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I lost my job due to Coronavirus

You are angry. You are frustrated. You feel helpless. You feel worried, for yourself and your family. Mostly, you feel a primal cry of “Why me?”. I understand these feelings and emotions because I have gone through them. I, too, was furloughed once due to circumstances beyond my control. I felt rejected and devalued and hurt and impotent. Every human being encounters failure. Even the greatest of human beings we know and admire have struggled through stumbles and falls. What made them great is their response to failure. It is not the fall that defines us, it is how we pick ourselves up and move forward thereafter.

So, what should you do? Here are the steps I would take (and did take, many years ago).

  • First, spend some time feeling bad. Curse the world, fate, the virus. Stand in your balcony or terrace and scream your frustration (without disturbing your neighbours too much). Then, having done that and gotten it off your chest, put your frustration and anger aside. They have no role to play in your future.
  • Second, find something to do, something to contribute to, quickly. Do not allow your mind and body to idle. You could volunteer your services at an NGO. You could join a start-up as an pro bono advisor. You could offer yourself as an unpaid intern to a company. You could teach the neighbourhood kids math or art or football. When you do this, you continue to learn, to contribute and to grow. Even though you are not paid, you are learning new skills, meeting new people, developing new ideas.
  • Third, list all your connections and identify those who can be of help. Reach out to them. Don’t whine or complain. Be factual. Tell them what happened, tell them what you are doing, and ask them to keep an eye open for any opportunity that may come their way. Ask them if you can contribute in any way to their lives and do so.
  • Fourth, invest in yourself. When you were at work, you were busy all the time. You did not have time to sharpen your skills or learn new ones. Go into any of the many online academies and choose courses that will enhance your abilities whilst aligning with your career goals. Learn, reskill and upskill.
  • Fifth, spend some time reconnecting with your family. When you were at work, you had little or no time for them. Spend time with them. Speak to them, listen to them, understand what they are going through. Strengthen the bonds that will stand the test of time and crisis.
  • Sixth, review your career and life. Understand what went right and what went wrong, what different approaches could you have considered, how you could have prepared better, what gaps in your knowledge you need to fill. Has your life so far been full of purpose and meaning? If not, what can you do to change this? This exercise will make you stronger and wiser, and thus, able to grow and achieve faster and better when you resume your career journey.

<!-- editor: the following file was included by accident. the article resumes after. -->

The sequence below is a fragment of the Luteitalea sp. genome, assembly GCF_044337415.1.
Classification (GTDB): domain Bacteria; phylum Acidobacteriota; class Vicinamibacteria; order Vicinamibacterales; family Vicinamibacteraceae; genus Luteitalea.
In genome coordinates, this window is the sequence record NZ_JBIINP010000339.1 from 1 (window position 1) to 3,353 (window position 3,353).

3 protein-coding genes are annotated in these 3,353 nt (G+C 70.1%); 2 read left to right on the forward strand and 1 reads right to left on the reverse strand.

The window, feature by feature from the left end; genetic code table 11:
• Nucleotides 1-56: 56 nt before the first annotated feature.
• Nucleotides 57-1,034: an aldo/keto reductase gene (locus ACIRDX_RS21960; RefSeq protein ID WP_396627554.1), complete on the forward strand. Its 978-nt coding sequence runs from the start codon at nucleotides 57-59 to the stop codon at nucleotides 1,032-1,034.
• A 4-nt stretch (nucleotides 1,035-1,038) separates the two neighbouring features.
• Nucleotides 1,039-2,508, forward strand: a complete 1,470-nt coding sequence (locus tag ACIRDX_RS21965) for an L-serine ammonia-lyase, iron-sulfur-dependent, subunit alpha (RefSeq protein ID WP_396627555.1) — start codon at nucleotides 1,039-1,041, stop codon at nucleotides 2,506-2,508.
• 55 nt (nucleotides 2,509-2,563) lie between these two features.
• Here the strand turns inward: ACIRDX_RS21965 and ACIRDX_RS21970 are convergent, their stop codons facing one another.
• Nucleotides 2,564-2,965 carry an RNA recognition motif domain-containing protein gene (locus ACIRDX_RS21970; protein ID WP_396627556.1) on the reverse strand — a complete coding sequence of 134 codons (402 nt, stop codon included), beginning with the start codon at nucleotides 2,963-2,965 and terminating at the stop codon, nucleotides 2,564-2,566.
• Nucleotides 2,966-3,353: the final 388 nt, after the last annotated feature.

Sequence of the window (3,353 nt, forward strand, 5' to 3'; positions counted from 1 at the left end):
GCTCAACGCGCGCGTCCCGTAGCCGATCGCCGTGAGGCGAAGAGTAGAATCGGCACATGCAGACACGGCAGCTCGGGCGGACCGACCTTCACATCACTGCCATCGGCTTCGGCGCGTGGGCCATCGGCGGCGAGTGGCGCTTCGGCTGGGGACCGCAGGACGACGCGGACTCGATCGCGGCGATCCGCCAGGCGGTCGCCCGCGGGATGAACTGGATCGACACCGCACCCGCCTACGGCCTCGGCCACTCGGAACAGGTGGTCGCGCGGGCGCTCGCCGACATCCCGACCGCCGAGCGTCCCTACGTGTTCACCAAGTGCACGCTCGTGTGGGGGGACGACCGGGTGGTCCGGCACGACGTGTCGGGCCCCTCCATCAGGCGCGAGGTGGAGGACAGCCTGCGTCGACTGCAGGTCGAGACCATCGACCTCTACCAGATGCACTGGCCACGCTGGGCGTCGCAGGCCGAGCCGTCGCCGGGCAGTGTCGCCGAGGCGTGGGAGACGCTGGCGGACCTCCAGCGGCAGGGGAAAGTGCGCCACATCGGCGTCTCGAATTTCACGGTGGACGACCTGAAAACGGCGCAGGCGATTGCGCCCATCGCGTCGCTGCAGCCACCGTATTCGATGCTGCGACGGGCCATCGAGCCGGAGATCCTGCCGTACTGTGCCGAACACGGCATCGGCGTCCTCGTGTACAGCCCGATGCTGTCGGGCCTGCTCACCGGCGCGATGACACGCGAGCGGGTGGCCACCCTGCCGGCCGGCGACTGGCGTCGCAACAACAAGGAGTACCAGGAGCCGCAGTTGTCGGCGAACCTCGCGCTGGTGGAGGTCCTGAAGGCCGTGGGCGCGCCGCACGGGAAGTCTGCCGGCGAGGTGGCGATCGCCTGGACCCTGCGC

• Finally, exercise. Walk, run, lift weights, skip, play. The fitter your body is, the sharper your mind, and the more positive your outlook. If you need to, lose weight. If you don’t, develop your abs and pecs. Learn to breathe. Spend some time learning how to meditate.

A loss of a job is a severe blow. But, it is not the end of the world, unless you make it so. In fact, it can be an amazing new beginning – of a wonderful journey that you never noticed because you were too busy in your job.

Afterword: In 1985, when global shipping was facing one of its biggest downturns, my employer informed me that due to a surfeit of marine engineers and a shortage of vessels, it would be at least a year before they could re-engage my services. I was shattered. I knew I was a good engineer, and my company did, too. I felt betrayed. I felt like a victim.

I spent 2 weeks moaning and whining. Then, I picked myself up. I joined a Suicide Hot Line as a counsellor and an NGO that helped teach street kids English. I looked for jobs, but the eighties were a difficult time. I made many new connections, though, who are now close friends and mentors. Then, I was advised to do an MBA. I wrote the CAT, and spent two of the best years of my life in IIMB. I saw a whole spectrum of different futures, which I had no clue existed when I was sailing as an engineer. I moved from engineering into operations and then into marketing and sales. I found my purpose and my vision.

If that furlough had not happened, I don’t think I would have ever become a CEO. Or led the wonderful life I did…


Venkatraman Sheshashayee (Shesh) is an engineer, manager and leader. He has worked in shipping, manufacturing, services and offshore logistics. He has extensive experience in building greenfield companies and turning around distressed companies. He has worked in MNCs, family-run businesses and PE-owned enterprises. He has served as CEO/MD for over 10 years in three companies.

He graduated in Marine Engineering from DMET and holds an MBA from IIM Bangalore.

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